Tax Tips


 

January 13: Our 2014 Newsletter & Checklist

 

It’s 2014 which means the 2013 tax season is right around the corner. We have provided you with a newsletter & tax checklist to help you prepare for this years income tax season! Click on the download link to view: 2014 Newsletter


 

December 20: Year End Tax Planning

 

It’s that time of year again! Although the holidays can be a great time to celebrate with family and friends it is also time to review your year end taxes. At First Choice Tax Services we have provided you with a year end tax planner for you convenience. Click on the download link to view: tax planner

 

September 4: Bond Switching for After Tax Returns

 

Bond switching is the process of changing the types of bonds in your portfolio in an attempt to maximize returns. One such strategy is to purchase deep discount bonds offering lower yields; this will net you a greater after tax return if you are in a high tax bracket. The reason for this is that you are receiving a larger percent of your income as a capital gain, as opposed to interest income. Since capital gains are only 50% taxable this makes a noticeable difference for those in the upper tax brackets.

 

August 1: Telefile Tax Service to be Discontinued

 

As of September 28, 2012 the CRA will be discontinuing the Telefile Tax Service and it will not be available for the 2012 tax year. This also means that the telephone tax service for seniors will be discontinued at the same date. What does this mean for you? As of September 28, 2012 you will no longer be able to file your taxes by phone.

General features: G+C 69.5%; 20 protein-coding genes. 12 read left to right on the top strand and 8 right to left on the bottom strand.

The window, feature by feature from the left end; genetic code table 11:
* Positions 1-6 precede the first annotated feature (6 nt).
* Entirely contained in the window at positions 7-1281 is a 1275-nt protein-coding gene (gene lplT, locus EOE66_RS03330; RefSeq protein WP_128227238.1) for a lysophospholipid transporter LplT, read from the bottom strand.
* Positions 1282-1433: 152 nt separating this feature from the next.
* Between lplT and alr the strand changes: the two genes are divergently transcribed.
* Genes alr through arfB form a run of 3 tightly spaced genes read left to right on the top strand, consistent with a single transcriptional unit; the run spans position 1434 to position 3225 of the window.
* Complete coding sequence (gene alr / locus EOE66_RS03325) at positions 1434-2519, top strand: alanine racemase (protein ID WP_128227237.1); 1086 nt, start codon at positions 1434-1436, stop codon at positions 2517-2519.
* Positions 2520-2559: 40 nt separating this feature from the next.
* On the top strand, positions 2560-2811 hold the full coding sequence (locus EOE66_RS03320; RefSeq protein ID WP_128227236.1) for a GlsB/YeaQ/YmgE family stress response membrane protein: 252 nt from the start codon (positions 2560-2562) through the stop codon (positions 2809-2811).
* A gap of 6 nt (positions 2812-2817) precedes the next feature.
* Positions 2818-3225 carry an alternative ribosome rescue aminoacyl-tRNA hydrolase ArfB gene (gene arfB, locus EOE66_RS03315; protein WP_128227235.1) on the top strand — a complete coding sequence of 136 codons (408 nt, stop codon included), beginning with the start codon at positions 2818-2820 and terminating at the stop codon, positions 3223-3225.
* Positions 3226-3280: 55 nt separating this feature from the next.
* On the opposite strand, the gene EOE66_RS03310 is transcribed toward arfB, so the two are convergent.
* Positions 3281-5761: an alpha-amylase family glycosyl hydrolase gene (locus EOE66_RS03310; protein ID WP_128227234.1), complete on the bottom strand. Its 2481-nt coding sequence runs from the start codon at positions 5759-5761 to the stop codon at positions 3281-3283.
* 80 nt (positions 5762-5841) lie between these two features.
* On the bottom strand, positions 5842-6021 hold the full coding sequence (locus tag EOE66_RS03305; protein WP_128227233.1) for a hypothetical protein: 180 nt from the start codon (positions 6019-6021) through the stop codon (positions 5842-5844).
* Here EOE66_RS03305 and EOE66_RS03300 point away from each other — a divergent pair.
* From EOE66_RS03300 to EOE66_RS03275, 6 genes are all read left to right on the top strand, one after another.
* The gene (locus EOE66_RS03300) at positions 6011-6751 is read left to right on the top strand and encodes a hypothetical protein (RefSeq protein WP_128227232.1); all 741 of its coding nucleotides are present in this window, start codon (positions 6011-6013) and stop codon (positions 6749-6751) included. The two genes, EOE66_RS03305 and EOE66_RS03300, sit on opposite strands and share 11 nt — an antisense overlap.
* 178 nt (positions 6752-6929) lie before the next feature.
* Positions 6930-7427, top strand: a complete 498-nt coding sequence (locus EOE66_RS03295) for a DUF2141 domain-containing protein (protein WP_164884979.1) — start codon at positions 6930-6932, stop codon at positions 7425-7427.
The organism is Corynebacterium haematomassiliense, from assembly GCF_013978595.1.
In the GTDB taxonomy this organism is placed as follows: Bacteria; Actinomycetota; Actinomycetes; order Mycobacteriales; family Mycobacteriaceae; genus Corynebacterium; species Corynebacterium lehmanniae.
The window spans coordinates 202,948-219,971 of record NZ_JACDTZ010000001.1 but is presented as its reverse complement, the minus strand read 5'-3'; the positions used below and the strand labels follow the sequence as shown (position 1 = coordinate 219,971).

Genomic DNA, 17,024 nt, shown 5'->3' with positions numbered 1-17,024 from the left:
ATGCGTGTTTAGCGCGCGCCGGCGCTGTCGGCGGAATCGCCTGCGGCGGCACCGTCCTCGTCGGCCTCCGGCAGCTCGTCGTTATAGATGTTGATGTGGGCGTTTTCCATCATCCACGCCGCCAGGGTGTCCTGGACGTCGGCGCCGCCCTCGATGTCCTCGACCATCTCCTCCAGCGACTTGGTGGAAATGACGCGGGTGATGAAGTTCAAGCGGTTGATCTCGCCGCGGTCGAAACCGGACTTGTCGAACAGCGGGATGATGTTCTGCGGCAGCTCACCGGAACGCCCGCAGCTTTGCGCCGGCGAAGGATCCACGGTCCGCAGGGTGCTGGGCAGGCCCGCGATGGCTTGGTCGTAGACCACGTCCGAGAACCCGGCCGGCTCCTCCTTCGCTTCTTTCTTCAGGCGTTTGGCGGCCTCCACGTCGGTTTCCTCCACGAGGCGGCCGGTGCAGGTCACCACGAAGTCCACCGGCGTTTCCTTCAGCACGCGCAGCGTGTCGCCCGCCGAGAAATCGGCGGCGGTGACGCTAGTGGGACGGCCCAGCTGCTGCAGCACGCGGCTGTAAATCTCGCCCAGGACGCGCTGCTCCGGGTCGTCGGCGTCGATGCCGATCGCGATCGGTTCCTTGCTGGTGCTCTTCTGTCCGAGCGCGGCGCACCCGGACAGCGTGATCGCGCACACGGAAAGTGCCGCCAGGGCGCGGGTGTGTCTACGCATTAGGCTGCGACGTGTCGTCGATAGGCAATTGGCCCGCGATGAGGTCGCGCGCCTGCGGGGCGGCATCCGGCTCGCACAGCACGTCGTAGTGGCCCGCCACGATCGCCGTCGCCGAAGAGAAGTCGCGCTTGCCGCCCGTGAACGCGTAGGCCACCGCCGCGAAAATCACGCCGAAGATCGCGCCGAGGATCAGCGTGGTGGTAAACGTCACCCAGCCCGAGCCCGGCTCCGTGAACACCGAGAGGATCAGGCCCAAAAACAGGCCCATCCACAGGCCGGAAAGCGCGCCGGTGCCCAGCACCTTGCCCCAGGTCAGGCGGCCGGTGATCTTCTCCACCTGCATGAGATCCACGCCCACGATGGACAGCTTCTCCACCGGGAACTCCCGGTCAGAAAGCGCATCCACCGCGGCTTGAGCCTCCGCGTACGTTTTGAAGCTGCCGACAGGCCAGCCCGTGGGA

July 23: Form T1213, RRSP’s and You

 

If you are one of the many people who are making a scheduled contribution into your RRSP account you may be able to decrease the tax you pay on every pay cheque. In order to make this claim you need to understand the form T1213- REQUEST TO REDUCE TAX DEDUCTIONS AT SOURCE. This allows you to reduce the amount of your taxable income based on your RRSP contributions. You may also be able to reduce your taxable income by claiming child care expenses, support payments, employment expenses and carrying charges and interest expenses on investment loans. For futher advice on how you can use form T1213 to lower the tax you pay on every pay cheque, contact us as First Choice Tax Services.

 

July 16: B.C First-Time New Home Buyers’ Bonus

 

In the B.C 2012 budget a first-time new home buyers’ bonus has been implemented. Effective from February 21, 2012, through to March 31, 2013, the bonus is a one-time refundable personal tax credit worth 5% of the purchase price of the home up to a maximum of $10,000.

 

Tax Free Savings Accounts

 

The Government of Canada has called it the single most important personal savings vehicle since the introduction of the RRSP. Have you heard about the tax free savings account (TFSA)?

The TFSA became available on January 1, 2009. It allows Canadians aged 18+ to save up to $5,000CDN every year in a TFSA and to withdraw funds and/or investment income – including capital gains – without being taxed. You can also put back the money you’ve withdrawn without reducing your allowable contributions.